PAL losses swelled to P71.8B in 2020
Philippine Airlines’ (PAL) publicly-listed parent company saw losses soar nearly 600 percent to a record P71.8 billion in 2020 as the air travel business was decimated by the global health crisis.
PAL Holdings Inc.’s full-year results showed the extent of the damage unleashed by the COVID-19 pandemic and also the remarkable steps PAL took to survive its fourth consecutive year in the red.
PAL said in its 2020 report these included cutting costs and suspending long-term debt payments to lenders since April last year—triggering default provisions.
It also revealed plans by the major stockholder, led by billionaire Lucio Tan, to raise up to P24.25 billion in fresh financing, which might include P12 billion from government and private lenders, and a P6-billion exit facility.
Ultimately, PAL is pinning its recovery hopes on the successful negotiations with creditors and lessors as it confirmed, for the first time, that it was eyeing a “prenegotiated court-rehabilitation in an overseas jurisdiction.”
The Inquirer earlier reported that PAL was planning to pursue a Chapter 11 creditor protection filing in the United States to shield its assets and restructure hundreds of billions of pesos worth of obligations.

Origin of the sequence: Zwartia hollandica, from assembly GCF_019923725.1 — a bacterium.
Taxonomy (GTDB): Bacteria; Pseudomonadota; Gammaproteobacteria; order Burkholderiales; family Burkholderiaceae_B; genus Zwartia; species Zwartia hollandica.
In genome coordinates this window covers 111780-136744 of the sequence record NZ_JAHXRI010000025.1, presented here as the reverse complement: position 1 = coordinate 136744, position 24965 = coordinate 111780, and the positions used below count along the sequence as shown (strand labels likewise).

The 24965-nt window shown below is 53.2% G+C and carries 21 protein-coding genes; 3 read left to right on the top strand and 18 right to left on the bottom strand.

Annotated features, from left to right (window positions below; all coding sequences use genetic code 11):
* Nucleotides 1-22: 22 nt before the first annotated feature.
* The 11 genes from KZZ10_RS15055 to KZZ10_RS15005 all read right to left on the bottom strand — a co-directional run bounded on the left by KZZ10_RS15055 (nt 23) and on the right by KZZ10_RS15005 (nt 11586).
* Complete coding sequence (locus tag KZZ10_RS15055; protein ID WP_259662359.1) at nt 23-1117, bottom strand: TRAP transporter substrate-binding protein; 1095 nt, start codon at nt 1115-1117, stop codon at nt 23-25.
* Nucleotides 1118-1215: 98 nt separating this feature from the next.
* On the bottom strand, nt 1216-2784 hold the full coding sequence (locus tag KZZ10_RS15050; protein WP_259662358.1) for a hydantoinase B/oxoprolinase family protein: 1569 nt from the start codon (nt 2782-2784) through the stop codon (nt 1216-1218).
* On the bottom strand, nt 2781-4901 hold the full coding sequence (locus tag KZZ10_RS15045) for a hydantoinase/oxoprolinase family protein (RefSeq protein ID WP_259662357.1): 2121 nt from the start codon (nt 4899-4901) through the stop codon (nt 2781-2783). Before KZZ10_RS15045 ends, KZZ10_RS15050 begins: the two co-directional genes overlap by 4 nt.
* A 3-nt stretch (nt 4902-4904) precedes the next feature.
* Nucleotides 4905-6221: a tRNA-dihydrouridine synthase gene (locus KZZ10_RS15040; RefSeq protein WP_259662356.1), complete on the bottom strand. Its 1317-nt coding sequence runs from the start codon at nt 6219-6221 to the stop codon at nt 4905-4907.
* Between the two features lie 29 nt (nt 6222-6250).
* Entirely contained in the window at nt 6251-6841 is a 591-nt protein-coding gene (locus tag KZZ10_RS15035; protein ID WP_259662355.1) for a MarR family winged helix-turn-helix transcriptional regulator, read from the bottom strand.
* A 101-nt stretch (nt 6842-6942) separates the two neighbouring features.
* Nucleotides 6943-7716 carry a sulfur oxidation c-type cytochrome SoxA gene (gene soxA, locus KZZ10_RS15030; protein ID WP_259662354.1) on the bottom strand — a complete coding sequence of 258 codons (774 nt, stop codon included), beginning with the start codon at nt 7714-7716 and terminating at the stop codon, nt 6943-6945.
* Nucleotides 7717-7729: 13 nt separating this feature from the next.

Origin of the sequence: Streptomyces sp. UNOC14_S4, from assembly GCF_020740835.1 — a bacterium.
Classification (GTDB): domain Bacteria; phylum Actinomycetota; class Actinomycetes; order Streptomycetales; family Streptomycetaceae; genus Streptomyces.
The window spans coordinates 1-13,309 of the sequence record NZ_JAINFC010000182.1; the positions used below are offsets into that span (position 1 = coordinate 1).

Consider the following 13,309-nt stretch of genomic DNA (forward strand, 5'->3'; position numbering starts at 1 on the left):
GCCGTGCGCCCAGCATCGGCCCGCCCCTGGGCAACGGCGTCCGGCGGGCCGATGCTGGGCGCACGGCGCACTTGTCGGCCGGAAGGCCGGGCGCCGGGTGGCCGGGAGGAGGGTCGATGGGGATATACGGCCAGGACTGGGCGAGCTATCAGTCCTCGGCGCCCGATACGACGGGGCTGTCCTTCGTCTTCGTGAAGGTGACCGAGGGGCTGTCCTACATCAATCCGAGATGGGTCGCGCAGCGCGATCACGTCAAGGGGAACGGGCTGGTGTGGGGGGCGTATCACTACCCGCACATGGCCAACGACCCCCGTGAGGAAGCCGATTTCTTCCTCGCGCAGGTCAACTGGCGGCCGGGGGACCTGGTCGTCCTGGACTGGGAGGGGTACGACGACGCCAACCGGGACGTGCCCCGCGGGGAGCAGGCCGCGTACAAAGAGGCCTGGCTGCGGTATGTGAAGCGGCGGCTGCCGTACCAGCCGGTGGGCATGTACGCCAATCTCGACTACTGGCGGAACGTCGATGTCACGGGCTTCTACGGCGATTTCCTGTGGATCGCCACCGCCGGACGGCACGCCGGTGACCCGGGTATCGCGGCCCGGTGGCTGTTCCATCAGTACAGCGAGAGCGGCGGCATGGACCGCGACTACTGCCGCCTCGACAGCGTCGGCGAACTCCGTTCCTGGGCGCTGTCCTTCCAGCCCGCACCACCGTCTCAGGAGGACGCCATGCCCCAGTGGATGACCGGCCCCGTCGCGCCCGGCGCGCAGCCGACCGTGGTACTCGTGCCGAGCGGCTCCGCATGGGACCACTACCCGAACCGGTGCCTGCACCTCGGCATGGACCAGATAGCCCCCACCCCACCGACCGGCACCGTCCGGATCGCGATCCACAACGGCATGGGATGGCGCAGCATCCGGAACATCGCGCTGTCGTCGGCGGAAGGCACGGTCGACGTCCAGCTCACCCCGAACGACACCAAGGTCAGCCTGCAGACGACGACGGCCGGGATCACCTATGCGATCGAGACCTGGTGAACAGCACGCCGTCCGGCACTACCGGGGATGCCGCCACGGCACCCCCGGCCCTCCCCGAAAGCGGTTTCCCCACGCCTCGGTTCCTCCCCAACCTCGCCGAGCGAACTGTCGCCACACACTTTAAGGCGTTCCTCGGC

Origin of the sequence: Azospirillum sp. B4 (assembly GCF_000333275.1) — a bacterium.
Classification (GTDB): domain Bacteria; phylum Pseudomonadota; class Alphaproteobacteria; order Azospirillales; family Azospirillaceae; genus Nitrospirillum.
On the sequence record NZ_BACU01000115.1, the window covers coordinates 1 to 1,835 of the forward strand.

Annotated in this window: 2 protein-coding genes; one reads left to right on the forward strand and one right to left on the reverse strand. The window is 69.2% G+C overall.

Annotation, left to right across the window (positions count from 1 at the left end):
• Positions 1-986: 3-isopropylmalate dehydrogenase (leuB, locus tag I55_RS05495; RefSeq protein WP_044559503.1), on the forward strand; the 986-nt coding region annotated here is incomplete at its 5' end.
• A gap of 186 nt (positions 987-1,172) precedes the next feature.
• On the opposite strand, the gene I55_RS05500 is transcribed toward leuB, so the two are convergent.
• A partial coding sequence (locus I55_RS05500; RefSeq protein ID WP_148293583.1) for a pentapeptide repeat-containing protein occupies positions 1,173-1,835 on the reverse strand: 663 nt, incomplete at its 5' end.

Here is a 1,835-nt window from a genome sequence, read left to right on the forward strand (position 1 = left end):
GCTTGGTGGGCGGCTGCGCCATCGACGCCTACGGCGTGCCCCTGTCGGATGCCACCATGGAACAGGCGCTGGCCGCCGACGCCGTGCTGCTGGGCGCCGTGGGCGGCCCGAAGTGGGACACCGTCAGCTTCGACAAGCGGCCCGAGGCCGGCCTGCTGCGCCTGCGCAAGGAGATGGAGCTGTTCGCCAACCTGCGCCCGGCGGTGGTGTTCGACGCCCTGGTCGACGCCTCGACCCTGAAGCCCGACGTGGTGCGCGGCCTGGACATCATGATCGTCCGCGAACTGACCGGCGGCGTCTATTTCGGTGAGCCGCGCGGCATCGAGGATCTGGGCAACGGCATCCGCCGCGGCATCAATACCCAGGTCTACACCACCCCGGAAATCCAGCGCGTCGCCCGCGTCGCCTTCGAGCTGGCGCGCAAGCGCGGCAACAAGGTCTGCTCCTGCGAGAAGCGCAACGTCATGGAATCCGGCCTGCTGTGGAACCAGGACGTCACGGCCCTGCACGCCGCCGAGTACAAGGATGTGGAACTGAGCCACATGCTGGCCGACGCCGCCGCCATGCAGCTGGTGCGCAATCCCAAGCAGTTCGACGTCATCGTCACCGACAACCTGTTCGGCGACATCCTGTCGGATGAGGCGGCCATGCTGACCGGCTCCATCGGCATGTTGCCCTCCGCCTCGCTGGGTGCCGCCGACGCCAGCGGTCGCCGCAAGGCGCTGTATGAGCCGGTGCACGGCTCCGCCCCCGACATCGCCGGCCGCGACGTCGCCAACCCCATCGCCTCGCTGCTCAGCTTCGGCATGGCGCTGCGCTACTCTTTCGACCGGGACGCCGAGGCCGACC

Finance Secretary Carlos Dominguez III said that government financial institutions were “awaiting the outcome of the Chapter 11 filing of PAL in the US and its final rehabilitation plan.”
PAL saw losses surge in 2020 from P10.3 billion in the previous year.
Revenues dove 64 percent to P55.26 billion while expenses fell 46 percent to P81 billion amid flight restrictions and the collapse in travel demand.
PAL’s losses eased by 8.4 percent to P8.6 billion in the first quarter of 2021 while revenue fell 74 percent to P8.3 billion.
It cut about 30 percent of its workforce, or more than 2,000 employees, last March.
April Lee-Tan, research head at COL Financial Group Inc., said PAL could recover sooner “if we see vaccinations pick up steam and the number of infections go down on a sustainable basis.”
PAL posted a capital shortfall of P74 billion in 2020, which climbed to nearly P84 billion in the first quarter of this year.
Secured loans and lease liabilities last year hit P32.57 billion and P152 billion, respectively. Short-term liabilities of P196.3 billion were six times the size of its current assets.
PAL’s independent auditor, SyCip Gorres Velayo & Co. (SGV), warned in its attached report that plans to raise funds and carry out restructuring “have yet to be concluded as of this date.” In an unusual move, SGV refused to render an opinion on PAL’s financial statements, stating that it lacked “sufficient appropriate audit evidence to provide a basis for an audit opinion.”
The move prompted the Philippine Stock Exchange to halt trading of PAL’s shares on Thursday. PAL sought to calm investors and customers, saying flights and operations “will not be affected” during the restructuring process. “We are confident that the restructuring will enable PAL to strengthen its capital structure, meet stakeholder obligations and position the company for long-term success,” PAL said in a statement. INQ
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